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MICHELE NORRIS, host:

From NPR News, this is ALL THINGS CONSIDERED. I'm Michele Norris.

ROBERT SIEGEL, host:

And I'm Robert Siegel.

We learned about Hengdian, or Chinawood, on the program yesterday. It's the largest film studios in the world. Today, NPR's Louisa Lim reports on what it's like to work there, from the perspective of two of China's top film stars. And she assures us kung fu fans will not be disappointed.

(Soundbite of drums)

LOUISA LIM: This is a really surreal feeling. I'm standing inside a life-size replica of a Qin Dynasty palace, supposedly home to China's empress 2,000 years ago. I can hear the drums of war in the background. I'm surrounded by perspiring extras dressed as Qin Dynasty soldiers in heavy armor. And to my left is a group of nobles wearing gray flowing robes with their hair in topknots. And I'm just standing by the set of the long-awaited martial art film starring those two giants of kung fu - Jackie Chan and Jet Li.

Mr. CASEY SILVER (Producer, "The Forbidden Kingdom"): We're making a movie that is a collaboration of Chinese history, Chinese popular culture, Chinese cinema, and Chinese mythology.

LIM: American producer Casey Silver at a rain-soaked press conference introducing "The Forbidden Kingdom," an $80-million movie. Director Rob Minkoff, who's most famous for "The Lion King," weighs up the pros and cons of working in Hengdian studios.

Mr. ROB MINKOFF (Director, "The Forbidden Kingdom"): There's a tremendous experience and talents available to do many of the things necessary to create a film. Obviously, hundreds and hundreds of people are required to do everything, you know, from building the sets. So many, many skills, many craftsmen are used, and so all of that was available to us here. The only disadvantage I can think of about Hengdian is that there's no Starbucks.

(Soundbite of people shouting)

LIM: Despite the lack of coffee and ever-present fans and photographers, the film star Jackie Chan is clear about the attractions of shooting in China. His thoughts can be pretty much summed up by: it's the economy, stupid.

Mr. JACKIE CHAN (Actor): This way, American production - they have to move the whole production in China for - right now. For the future, they would do the same thing. Why? Because you spend 80 million in China compared to U.S. you have to spend, like, 200 million. So that's the difference.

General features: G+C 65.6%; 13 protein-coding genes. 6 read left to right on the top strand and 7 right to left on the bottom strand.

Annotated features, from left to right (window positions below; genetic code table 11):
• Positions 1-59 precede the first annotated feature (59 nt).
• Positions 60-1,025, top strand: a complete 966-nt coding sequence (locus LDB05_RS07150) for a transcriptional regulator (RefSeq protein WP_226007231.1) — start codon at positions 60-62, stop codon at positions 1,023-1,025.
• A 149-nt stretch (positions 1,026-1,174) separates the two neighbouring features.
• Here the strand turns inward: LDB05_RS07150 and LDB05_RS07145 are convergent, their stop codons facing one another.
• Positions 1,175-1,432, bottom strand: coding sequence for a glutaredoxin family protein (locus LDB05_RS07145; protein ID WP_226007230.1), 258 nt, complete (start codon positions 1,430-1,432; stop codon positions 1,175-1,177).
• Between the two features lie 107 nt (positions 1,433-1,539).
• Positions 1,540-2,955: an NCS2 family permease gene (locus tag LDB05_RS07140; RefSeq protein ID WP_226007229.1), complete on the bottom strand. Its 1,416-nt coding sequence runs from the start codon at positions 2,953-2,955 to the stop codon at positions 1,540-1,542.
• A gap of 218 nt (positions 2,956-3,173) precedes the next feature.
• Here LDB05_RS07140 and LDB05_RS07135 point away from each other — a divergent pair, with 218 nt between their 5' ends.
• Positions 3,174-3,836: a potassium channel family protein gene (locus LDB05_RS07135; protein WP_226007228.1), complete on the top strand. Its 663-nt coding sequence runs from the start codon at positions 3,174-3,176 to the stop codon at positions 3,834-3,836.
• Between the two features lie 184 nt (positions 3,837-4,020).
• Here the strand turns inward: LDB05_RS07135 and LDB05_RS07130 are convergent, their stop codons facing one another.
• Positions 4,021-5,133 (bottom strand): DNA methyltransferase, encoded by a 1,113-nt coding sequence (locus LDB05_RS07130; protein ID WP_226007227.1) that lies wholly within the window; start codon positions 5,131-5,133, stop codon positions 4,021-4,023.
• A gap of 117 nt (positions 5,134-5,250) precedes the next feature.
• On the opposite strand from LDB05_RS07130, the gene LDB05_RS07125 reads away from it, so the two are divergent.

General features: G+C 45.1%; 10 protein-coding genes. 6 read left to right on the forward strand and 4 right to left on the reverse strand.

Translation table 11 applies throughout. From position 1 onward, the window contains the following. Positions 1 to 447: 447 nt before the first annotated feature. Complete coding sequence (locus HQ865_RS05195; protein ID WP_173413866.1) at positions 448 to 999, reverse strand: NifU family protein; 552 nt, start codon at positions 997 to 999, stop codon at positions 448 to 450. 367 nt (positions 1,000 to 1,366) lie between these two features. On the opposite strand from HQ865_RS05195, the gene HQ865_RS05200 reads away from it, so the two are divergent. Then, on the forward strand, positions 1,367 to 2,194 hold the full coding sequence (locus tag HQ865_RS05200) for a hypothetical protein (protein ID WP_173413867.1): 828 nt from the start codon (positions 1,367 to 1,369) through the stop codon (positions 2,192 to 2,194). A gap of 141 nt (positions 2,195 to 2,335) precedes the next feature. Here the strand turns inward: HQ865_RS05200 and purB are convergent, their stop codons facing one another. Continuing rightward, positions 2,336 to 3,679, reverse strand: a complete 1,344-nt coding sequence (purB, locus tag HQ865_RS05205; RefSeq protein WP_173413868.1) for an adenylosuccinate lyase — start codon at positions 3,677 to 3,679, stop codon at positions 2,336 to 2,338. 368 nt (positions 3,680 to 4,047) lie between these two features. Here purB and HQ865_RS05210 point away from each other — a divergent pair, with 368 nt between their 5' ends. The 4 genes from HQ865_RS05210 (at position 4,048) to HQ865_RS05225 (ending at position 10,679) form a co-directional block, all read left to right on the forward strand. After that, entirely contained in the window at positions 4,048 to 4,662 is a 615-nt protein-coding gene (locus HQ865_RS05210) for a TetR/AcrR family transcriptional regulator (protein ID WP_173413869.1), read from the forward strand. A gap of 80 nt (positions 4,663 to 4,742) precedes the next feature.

LIM: And in the high-octane world of kung fu, China has other attractions. There's no security captain on site monitoring the safety of the fight scenes. That makes things easier, says Jackie Chan, who does most of his own stunts no matter how risky.

His fighting technique and temperament differ famously from his co-star, Jet Li. And this movie marks their first on-screen encounter.

Mr. JET LI (Actor): (Through translator) We've wanted to work together for more than 15 years. If we don't work together soon, our combined age will hit a 100 years old.

(Soundbite of laughter)

LIM: The clock certainly ticking for these grand old masters of kung fu. Their combined total is already 97 years old.

(Soundbite of fight scene shoot)

LIM: Jet Li is a former national martial arts champion, famous for his classical technique, his speed, his reserved character, and his killer instinct. He's universally known on set as The Boss, while Jackie Chan's nickname is Big Brother. So how's the chemistry between The Boss and the Big Brother?

Mr. LI: (Through translator) Very interesting. All day long, Jackie talks about fighting, fighting, fighting. I talk about everything but fighting.

LIM: Jackie Chan's trademark is his ingenious improvisational use of props, his acrobatics, his sense of humor, and his open nature. He says it's been decades since he's fought like he does on screen with Jet Li.

Mr. CHAN: (Through translator) Fighting with Jet Li is incredibly fast. It's so fast that everybody on set complains that was too fast. Can you do it again a bit more slowly?

(Soundbite of fight scene shoot)

LIM: With its martial arts magic and Chinese stars, this film's aim is to bring Chinese culture to Hollywood. Yet the bosses of this Chinese tinseltown are actually hoping for the opposite, that this movie will bring Hollywood all the way to the studios at Hengdian.

Louisa Lim, NPR News.

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